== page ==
Published online 17 September 2008 | Nature 455, 274-275 (2008) | doi:10.1038/455274a

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A longer paper gathers more citations

Brevity is not the secret to scientific success.

Researchers could garner more citations simply by making their papers longer, a study seems to imply.

In an analysis of 30,027 peer-reviewed papers published between 2000 and 2004 in top astronomy journals, astronomer Krzysztof Stanek of Ohio State University in Columbus found that the median number of citations increases with the length of the paper — from just 6 for papers of 2–3 pages to about 50 for 50-page papers1.

There is, however, a limit to the benefits of size: citations start to tail off when papers reach lengths of 80 pages or so, perhaps because fewer people have the stamina to read them.

It is unexpected, says astronomer Jörg Dietrich of the European Southern Observatory headquarters in Germany, who recently conducted a similar analysis and found the same results but didn't publish them. "I expected that shorter papers would be cited more than longer ones," he says. "I assumed that people don't have the time to read long papers."

Papers of about 4 pages — the length of Letters in Astrophysical Journal and Astronomy and Astrophysics, which report brief summaries of work that is usually published in more detail later — fare better than papers 5–10 pages long. But brevity offers no such benefit for papers in the other two journals considered, Astronomical Journal and Monthly Notices of the Royal Astronomical Society, which do not have Letters.

“There is definitely too much obsession with citations and other indices.”


Stanek says he can't explain the length effect. Dietrich thinks that longer papers are more useful because on average they contain more information. But he suspects that such papers are often not read in their entirety. A study of the propagation of citation errors has revealed that citations are often simply copied without being read2.

Stanek does not intend to submit his study to a journal (although he encourages readers to "feel free to cite it as often as possible"). But it follows other recent investigations of citation statistics in astronomy3, 4, which looked at the effects of placing papers on the preprint server http://arxiv.org. On average this doubles the number of citations received3, and Dietrich found that the timing of posting, and thus the paper's position in the mailing list, also had an important effect4.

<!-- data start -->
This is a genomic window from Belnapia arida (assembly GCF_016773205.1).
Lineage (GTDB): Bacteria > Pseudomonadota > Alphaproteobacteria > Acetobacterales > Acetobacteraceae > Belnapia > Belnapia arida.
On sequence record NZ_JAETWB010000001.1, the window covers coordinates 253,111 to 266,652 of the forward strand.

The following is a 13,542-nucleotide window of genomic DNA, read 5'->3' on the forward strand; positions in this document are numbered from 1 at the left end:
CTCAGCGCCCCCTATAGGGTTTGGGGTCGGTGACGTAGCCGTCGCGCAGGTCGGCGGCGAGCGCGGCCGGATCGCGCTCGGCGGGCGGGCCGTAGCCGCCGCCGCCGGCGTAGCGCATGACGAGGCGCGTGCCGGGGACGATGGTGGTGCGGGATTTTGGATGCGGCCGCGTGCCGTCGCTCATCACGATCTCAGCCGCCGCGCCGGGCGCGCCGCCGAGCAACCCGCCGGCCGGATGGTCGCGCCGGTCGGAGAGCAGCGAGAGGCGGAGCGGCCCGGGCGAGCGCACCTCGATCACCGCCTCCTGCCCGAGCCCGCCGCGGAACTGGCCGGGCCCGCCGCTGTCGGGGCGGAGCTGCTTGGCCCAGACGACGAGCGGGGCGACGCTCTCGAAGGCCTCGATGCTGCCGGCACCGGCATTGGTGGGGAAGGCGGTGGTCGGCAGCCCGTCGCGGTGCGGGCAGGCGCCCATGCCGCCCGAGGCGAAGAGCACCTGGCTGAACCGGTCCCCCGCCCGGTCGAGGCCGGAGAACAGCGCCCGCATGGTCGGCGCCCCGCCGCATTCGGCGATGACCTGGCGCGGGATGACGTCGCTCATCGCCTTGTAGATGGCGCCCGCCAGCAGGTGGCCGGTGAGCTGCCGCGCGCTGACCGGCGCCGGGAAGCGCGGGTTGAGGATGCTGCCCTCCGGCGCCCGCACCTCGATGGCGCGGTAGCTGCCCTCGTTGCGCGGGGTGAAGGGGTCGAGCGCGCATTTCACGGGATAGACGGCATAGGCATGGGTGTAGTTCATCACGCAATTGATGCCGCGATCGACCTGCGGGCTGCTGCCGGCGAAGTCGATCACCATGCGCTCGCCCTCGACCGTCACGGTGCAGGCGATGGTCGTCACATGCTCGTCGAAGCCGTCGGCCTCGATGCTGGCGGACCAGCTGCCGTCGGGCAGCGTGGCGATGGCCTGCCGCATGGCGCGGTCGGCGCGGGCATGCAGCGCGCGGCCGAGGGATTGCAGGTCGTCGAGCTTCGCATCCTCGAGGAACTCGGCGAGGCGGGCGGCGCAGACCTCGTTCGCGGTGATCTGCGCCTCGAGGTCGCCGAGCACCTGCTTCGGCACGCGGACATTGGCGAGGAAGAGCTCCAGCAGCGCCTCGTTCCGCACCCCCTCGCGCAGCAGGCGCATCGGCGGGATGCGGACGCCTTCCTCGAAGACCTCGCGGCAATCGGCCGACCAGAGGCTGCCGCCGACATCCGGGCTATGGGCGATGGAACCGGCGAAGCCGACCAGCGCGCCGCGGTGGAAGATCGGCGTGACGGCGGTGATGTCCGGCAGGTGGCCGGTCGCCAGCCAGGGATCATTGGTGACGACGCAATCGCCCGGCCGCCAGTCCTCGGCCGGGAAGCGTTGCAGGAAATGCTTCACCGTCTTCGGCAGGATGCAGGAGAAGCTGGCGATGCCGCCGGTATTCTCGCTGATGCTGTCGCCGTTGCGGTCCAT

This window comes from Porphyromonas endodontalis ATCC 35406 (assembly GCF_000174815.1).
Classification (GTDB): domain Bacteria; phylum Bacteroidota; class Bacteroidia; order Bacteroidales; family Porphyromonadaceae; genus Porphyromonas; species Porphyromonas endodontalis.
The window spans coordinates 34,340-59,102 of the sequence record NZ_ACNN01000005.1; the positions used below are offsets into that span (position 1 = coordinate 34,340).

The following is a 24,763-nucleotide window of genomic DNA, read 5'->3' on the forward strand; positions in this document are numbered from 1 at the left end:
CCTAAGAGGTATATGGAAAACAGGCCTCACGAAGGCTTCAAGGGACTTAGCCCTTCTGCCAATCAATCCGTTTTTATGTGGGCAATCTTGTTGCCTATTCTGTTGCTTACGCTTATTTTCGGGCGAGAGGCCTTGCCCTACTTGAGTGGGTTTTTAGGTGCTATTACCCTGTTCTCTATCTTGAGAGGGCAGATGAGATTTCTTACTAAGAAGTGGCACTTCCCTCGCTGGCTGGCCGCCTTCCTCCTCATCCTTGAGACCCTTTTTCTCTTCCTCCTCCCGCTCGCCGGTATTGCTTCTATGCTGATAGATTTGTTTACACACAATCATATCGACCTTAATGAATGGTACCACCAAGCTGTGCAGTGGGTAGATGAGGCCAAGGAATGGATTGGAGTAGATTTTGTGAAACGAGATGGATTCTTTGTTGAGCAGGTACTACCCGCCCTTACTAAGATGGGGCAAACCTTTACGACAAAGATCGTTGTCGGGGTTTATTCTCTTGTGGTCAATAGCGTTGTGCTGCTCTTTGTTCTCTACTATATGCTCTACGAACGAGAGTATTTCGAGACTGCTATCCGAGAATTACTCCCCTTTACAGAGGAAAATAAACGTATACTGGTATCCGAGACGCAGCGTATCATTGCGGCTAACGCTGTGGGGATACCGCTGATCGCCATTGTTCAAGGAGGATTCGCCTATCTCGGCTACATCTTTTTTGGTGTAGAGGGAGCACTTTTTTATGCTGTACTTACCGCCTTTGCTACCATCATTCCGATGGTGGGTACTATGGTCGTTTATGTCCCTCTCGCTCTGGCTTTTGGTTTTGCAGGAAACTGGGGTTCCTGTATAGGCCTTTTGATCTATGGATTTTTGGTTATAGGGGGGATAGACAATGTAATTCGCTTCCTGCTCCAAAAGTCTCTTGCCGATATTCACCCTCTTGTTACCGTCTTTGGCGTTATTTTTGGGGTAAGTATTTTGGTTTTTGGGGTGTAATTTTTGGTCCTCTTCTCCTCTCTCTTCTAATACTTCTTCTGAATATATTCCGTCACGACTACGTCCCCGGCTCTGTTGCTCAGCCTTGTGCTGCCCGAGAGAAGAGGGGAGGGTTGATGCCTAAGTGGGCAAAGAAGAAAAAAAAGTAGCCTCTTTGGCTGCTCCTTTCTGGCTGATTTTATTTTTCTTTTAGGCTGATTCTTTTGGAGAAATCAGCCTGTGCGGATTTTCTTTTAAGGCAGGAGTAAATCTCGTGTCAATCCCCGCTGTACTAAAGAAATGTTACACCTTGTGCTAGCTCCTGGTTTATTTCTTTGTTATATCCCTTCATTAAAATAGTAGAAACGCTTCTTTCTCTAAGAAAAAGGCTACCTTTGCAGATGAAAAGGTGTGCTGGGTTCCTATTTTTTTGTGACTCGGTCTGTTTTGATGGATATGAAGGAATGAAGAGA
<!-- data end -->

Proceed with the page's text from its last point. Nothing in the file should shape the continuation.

This apparent potential to rig citations simply by adjusting a paper's size, place and timing of exposure sounds worrying at a time when citation statistics are increasingly being used, both formally and informally, as indicators of performance. Stanek points out that the 'h index'5, a measure of the cumulative impact of a researcher's published output, has become a fetish among some scientists. "You will become obsessed with it," he advises young scientists in his paper, and will start "telling other astronomers that your h is bigger than their h ".

"There is definitely too much obsession with citations and other indices," Stanek says. This is partly because they are easy to calculate regardless of whether they actually mean very much. But he confesses to using them himself.

“Many of the greatest past discoveries, such as the structure of DNA, were reported extremely concisely.”


Stanek treats his results semi-humorously, using them with earlier studies to draw up a set of guidelines for how graduate students might manage their publications and citations to greatest advantage as their careers progress. "Make sure you submit your papers to [Arxiv] just after 4 p.m. US Eastern time on Wednesday," he suggests, for example.

But his study highlights some important questions.One is whether — in the face of new dissemination channels such as preprint servers and an increased sensitivity to citation indices — it is realistic to regard citations as an accurate measure of achievement.

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Another question is how long a paper ought to be. If length really does matter, will that encourage researchers simply to inflate their results unnecessarily? Many of the greatest past discoveries, such as the structure of DNA, were reported extremely concisely. "Most astronomical publications in the nineteenth century were very short observation reports, a few paragraphs at most," says Dietrich. But Stanek has no problem with length, saying that he prefers papers to "be as self-contained as possible — and I have seen a lot of short papers that are not".

Yet Dietrich thinks the risk of encouraging people to inflate their papers with waffle is small. "Writing a bloated paper is considerably more work, and incurs the risk of diluting an interesting work to the point that readers don't find the interesting aspects. Also, referees and editors are usually very critical of bloat. The best tactic is still to write a good paper, and a bloated paper is not a good paper." 

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